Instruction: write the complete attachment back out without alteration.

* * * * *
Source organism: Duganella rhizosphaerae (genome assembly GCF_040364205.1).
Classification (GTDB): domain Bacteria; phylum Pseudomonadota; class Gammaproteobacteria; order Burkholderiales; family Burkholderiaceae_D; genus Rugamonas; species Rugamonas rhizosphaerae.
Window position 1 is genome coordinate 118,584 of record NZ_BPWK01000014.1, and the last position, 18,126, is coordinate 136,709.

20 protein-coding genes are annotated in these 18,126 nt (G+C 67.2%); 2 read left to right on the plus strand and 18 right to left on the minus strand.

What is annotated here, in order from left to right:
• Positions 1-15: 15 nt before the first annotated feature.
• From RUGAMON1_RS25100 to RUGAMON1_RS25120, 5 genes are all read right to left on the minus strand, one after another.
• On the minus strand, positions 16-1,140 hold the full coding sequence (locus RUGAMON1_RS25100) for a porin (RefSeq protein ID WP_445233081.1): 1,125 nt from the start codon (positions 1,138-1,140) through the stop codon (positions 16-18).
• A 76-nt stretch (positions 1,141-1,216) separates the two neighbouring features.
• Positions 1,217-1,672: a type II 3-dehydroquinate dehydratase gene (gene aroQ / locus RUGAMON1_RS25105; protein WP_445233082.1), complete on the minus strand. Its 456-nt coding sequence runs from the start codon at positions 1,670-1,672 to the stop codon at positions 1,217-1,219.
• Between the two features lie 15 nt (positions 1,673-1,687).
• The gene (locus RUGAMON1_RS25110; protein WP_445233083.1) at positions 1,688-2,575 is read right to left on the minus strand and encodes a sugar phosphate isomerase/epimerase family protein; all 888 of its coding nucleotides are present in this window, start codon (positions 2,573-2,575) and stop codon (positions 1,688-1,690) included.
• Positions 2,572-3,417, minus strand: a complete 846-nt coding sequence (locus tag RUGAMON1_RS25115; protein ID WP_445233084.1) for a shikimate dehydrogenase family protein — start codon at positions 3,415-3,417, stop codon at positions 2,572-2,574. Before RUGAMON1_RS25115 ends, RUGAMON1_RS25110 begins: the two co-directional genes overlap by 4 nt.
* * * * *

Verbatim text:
Source organism: Duganella rhizosphaerae (genome assembly GCF_040364205.1).
Classification (GTDB): domain Bacteria; phylum Pseudomonadota; class Gammaproteobacteria; order Burkholderiales; family Burkholderiaceae_D; genus Rugamonas; species Rugamonas rhizosphaerae.
Window position 1 is genome coordinate 118,584 of record NZ_BPWK01000014.1, and the last position, 18,126, is coordinate 136,709.

20 protein-coding genes are annotated in these 18,126 nt (G+C 67.2%); 2 read left to right on the plus strand and 18 right to left on the minus strand.

What is annotated here, in order from left to right:
• Positions 1-15: 15 nt before the first annotated feature.
• From RUGAMON1_RS25100 to RUGAMON1_RS25120, 5 genes are all read right to left on the minus strand, one after another.
• On the minus strand, positions 16-1,140 hold the full coding sequence (locus RUGAMON1_RS25100) for a porin (RefSeq protein ID WP_445233081.1): 1,125 nt from the start codon (positions 1,138-1,140) through the stop codon (positions 16-18).
• A 76-nt stretch (positions 1,141-1,216) separates the two neighbouring features.
• Positions 1,217-1,672: a type II 3-dehydroquinate dehydratase gene (gene aroQ / locus RUGAMON1_RS25105; protein WP_445233082.1), complete on the minus strand. Its 456-nt coding sequence runs from the start codon at positions 1,670-1,672 to the stop codon at positions 1,217-1,219.
• Between the two features lie 15 nt (positions 1,673-1,687).
• The gene (locus RUGAMON1_RS25110; protein WP_445233083.1) at positions 1,688-2,575 is read right to left on the minus strand and encodes a sugar phosphate isomerase/epimerase family protein; all 888 of its coding nucleotides are present in this window, start codon (positions 2,573-2,575) and stop codon (positions 1,688-1,690) included.
• Positions 2,572-3,417, minus strand: a complete 846-nt coding sequence (locus tag RUGAMON1_RS25115; protein ID WP_445233084.1) for a shikimate dehydrogenase family protein — start codon at positions 3,415-3,417, stop codon at positions 2,572-2,574. Before RUGAMON1_RS25115 ends, RUGAMON1_RS25110 begins: the two co-directional genes overlap by 4 nt.